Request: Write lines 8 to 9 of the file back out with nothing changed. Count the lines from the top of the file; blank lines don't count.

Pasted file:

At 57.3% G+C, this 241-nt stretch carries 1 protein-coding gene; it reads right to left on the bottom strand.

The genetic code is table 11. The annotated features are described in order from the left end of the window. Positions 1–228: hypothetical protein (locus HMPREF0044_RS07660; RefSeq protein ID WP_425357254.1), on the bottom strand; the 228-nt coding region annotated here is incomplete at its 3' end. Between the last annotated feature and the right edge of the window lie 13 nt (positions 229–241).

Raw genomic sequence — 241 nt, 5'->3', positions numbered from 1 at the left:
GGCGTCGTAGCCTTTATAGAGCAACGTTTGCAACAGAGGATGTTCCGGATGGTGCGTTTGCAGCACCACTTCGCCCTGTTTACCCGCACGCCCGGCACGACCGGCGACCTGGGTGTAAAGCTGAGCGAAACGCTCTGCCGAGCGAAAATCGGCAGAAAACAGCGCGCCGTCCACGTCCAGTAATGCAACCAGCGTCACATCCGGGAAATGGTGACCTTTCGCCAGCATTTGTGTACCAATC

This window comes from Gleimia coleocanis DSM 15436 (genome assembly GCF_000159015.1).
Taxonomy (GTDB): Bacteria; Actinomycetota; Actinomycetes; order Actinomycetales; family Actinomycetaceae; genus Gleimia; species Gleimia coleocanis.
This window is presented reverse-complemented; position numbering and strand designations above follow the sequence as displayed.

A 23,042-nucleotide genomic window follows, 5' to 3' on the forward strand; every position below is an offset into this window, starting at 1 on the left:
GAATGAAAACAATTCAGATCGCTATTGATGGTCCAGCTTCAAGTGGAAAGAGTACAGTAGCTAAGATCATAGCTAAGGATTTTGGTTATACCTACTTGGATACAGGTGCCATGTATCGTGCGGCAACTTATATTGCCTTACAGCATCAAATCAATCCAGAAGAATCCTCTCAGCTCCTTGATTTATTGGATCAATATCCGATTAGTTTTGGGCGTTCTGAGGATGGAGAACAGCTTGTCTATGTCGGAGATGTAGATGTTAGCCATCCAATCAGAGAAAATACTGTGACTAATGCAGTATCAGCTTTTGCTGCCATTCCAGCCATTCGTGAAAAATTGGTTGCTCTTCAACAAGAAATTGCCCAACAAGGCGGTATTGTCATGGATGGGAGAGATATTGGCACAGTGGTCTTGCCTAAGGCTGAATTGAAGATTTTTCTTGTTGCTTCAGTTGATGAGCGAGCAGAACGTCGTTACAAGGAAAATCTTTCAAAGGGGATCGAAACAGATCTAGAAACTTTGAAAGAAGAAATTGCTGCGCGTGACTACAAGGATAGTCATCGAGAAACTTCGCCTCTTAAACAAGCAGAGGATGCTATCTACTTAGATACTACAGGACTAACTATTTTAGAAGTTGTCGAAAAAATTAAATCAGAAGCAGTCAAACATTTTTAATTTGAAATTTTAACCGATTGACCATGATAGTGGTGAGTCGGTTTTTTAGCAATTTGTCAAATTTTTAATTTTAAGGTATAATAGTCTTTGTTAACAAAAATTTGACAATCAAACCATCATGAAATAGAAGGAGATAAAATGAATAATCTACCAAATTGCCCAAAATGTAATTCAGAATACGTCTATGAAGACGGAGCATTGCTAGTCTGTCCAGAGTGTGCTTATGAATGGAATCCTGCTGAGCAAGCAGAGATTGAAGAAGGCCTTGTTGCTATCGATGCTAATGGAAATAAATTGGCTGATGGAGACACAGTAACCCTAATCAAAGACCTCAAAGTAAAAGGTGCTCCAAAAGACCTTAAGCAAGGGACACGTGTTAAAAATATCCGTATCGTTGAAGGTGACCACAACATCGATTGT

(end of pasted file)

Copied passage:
A 23,042-nucleotide genomic window follows, 5' to 3' on the forward strand; every position below is an offset into this window, starting at 1 on the left:
GAATGAAAACAATTCAGATCGCTATTGATGGTCCAGCTTCAAGTGGAAAGAGTACAGTAGCTAAGATCATAGCTAAGGATTTTGGTTATACCTACTTGGATACAGGTGCCATGTATCGTGCGGCAACTTATATTGCCTTACAGCATCAAATCAATCCAGAAGAATCCTCTCAGCTCCTTGATTTATTGGATCAATATCCGATTAGTTTTGGGCGTTCTGAGGATGGAGAACAGCTTGTCTATGTCGGAGATGTAGATGTTAGCCATCCAATCAGAGAAAATACTGTGACTAATGCAGTATCAGCTTTTGCTGCCATTCCAGCCATTCGTGAAAAATTGGTTGCTCTTCAACAAGAAATTGCCCAACAAGGCGGTATTGTCATGGATGGGAGAGATATTGGCACAGTGGTCTTGCCTAAGGCTGAATTGAAGATTTTTCTTGTTGCTTCAGTTGATGAGCGAGCAGAACGTCGTTACAAGGAAAATCTTTCAAAGGGGATCGAAACAGATCTAGAAACTTTGAAAGAAGAAATTGCTGCGCGTGACTACAAGGATAGTCATCGAGAAACTTCGCCTCTTAAACAAGCAGAGGATGCTATCTACTTAGATACTACAGGACTAACTATTTTAGAAGTTGTCGAAAAAATTAAATCAGAAGCAGTCAAACATTTTTAATTTGAAATTTTAACCGATTGACCATGATAGTGGTGAGTCGGTTTTTTAGCAATTTGTCAAATTTTTAATTTTAAGGTATAATAGTCTTTGTTAACAAAAATTTGACAATCAAACCATCATGAAATAGAAGGAGATAAAATGAATAATCTACCAAATTGCCCAAAATGTAATTCAGAATACGTCTATGAAGACGGAGCATTGCTAGTCTGTCCAGAGTGTGCTTATGAATGGAATCCTGCTGAGCAAGCAGAGATTGAAGAAGGCCTTGTTGCTATCGATGCTAATGGAAATAAATTGGCTGATGGAGACACAGTAACCCTAATCAAAGACCTCAAAGTAAAAGGTGCTCCAAAAGACCTTAAGCAAGGGACACGTGTTAAAAATATCCGTATCGTTGAAGGTGACCACAACATCGATTGT